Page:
What do you need compassion for when you can get an education?

Killing kittens to see if they breathe This class 4 EVS book is the real deal and were inspiredImage for representation
Blog Education Tuesday, February 07, 2017 - 16:33

Indian school textbooks are subject to a lot of scrutiny. Leaders come and go, Acts are axed and political cartoons are dropped. Last year, a chapter on Maria Sharapova was diligently removed from Goan school textbooks because of her drug use.

Hold on, are you calling the Indian education system intolerant, staid, and boring? Well, you couldn’t be more wrong. In fact, you wouldn’t find more 'innovative' education elsewhere: some of our educators can get really creative and ensure that the lessons will be burned in the brains of little ones, whatever be the means.

Don't believe us? Take a look at this class 4 environmental studies textbook from Delhi. Under a subhead “Living things breathe”, the author prescribes an experiment in which children are asked to take two kittens and place them in two boxes. One box will have holes, the other won’t (fun!). The students must then close the boxes for some time. What do you think they will find when they open them?

Shhh. 

“The kitten inside the box without holes has died.”

What a brilliant way to teach kids about life, death and oxygen! And really, what does the death of a baby animal matter if your child got to learn that it needed to breathe? How else do you think a child could have learnt about inhaling and exhaling? Surely not by any other method that doesn't hint at serial killer tendencies. 

The kitten, who died for the laudable cause of educating Indian children, deserves 'martyr' status. Patriotism level 10,000. Everyone's happy.

Or not. Sadly, some folks without an advanced sense of humour found this problematic. A woman from Chennai saw the textbook as a way of teaching young children disturbing habits and approached Women and Child Development Minister Maneka Gandhi regarding the issue.

As per the latest update, children have been told to tear the two pages from the book and the principal of the school has promised that the book will not be repeated. The publishers, a company called PP Publishers, have assured that the book will not be printed by them further and that they would contact the author of the book.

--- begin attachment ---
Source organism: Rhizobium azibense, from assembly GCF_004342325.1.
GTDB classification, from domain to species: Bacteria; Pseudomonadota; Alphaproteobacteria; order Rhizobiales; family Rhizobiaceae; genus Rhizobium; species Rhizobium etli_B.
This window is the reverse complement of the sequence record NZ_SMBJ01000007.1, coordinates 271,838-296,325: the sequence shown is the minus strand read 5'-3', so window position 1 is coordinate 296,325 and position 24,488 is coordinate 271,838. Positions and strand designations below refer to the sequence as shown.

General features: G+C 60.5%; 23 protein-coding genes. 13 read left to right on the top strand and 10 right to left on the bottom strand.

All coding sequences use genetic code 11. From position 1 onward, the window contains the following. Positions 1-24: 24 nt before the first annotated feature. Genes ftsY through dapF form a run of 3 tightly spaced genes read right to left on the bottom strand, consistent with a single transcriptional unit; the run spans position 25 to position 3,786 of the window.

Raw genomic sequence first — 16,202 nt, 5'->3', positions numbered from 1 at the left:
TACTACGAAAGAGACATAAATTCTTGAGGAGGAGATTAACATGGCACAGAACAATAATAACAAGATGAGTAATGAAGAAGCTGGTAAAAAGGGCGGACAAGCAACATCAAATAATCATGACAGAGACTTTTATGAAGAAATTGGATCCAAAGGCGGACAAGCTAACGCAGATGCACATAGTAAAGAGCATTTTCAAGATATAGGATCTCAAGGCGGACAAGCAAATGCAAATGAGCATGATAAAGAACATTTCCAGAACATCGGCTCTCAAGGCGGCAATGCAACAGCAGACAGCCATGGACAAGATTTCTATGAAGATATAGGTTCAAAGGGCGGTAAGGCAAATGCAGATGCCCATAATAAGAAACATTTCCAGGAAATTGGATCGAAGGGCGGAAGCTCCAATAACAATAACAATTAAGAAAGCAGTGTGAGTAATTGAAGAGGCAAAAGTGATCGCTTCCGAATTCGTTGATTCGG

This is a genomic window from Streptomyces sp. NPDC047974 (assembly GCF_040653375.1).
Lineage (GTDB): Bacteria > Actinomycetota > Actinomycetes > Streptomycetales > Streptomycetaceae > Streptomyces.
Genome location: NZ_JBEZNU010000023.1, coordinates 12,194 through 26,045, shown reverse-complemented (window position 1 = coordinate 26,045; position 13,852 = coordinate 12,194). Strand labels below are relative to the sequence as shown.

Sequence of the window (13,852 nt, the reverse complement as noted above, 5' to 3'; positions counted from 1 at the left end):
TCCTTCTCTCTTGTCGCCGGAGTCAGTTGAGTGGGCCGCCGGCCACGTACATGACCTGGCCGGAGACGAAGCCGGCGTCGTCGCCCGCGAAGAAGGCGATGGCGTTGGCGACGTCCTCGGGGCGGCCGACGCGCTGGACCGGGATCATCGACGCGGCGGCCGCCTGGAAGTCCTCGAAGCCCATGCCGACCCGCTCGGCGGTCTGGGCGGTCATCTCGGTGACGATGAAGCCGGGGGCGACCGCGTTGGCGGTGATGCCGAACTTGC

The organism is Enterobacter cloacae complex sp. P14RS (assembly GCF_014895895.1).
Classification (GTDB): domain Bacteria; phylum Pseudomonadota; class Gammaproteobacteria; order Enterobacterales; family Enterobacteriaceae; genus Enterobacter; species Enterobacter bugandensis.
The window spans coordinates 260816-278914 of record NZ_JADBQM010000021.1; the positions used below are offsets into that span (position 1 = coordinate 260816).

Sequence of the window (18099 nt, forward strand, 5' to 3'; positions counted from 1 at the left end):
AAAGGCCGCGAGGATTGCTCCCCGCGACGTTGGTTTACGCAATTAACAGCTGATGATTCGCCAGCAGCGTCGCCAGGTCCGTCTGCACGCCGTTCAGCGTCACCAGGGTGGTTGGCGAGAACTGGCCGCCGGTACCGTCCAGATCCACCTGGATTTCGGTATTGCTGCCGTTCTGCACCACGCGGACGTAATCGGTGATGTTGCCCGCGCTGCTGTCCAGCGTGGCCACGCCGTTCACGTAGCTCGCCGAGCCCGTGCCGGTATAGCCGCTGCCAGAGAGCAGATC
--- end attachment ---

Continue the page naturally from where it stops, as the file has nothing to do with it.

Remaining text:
What a shame, no? How will children learn about living things needing to breathe now? How many more pages will they have to tear? And according to a comment made by a social media user on one of the posts sharing these photos, we need to stop treating kids like “mumbling idiots” and “fragile little lives” lest they turn into “soft, sensitive, intolerant weaklings in the future.”

No matter. Inspired by the Delhi textbook, we have a few experiments for anyone wanting to learn some serious life skills. The real deal. None of those flasks, protective gear and chemistry labs. And anyway, compassion is for sissies.

1. Living things need food and water to survive

Living things not only need oxygen, but also food and water to live. You can do an experiment. Take a puppy and a potted plant. Tie the puppy in a dark room and leave the potted plant there for about two weeks. Lock the door and forget about it.

Check after a fortnight. What do you see? The plant and the puppy have died. Didn't predict that, did you?

2. Human beings have emotions and feelings

Human beings are emotive and express themselves in a variety of ways. You can do an experiment. Make fun of a disabled person. Do they cry or seem upset? They have feelings. Break your friends’ pencils or tear their favourite book. Do they seem angry? Your friends have feelings.

Don’t talk to anyone for a few days. Do you feel confused and upset? You have feelings.

Congratulations.

3. Road safety is important

You must always look on both sides of the road before crossing it. If you fail to be careful, it can cause accidents and pose a risk to you as well as other commuters’ lives. You can do an experiment. Take two dogs. Cross the road carefully with one dog while looking on both sides before crossing. Leave the other dog to fend for itself in the middle of a noisy, busy road. What do you see?

The other dog has been run over. Clearly, dogs are not as smart as you are.

4. Stealing is bad

Stealing is not a good thing. It can make you a criminal. You can do an experiment. Find out where your parents keep their purses. When they are not around, steal some money, preferably all of it. Disappear for a few hours and spend that money. Come back and tell your parents what you did. They will be upset. Stealing is bad.

OHHHH, wait...that's why it's punishable under law, see?

5. Studying is detrimental for health

After going through these killer lessons (literally), we have come to the conclusion that studying is bad for children. So, kids, go, play and run free. Don’t listen to teachers and do not read books. And don’t forget to go on the internet and spend all your time there.

Don’t worry about empathy and compassion, they’re SO yesterday! Learn for yourself. Everything else is collateral damage.

 

Views expressed are the personal opinions of the author.

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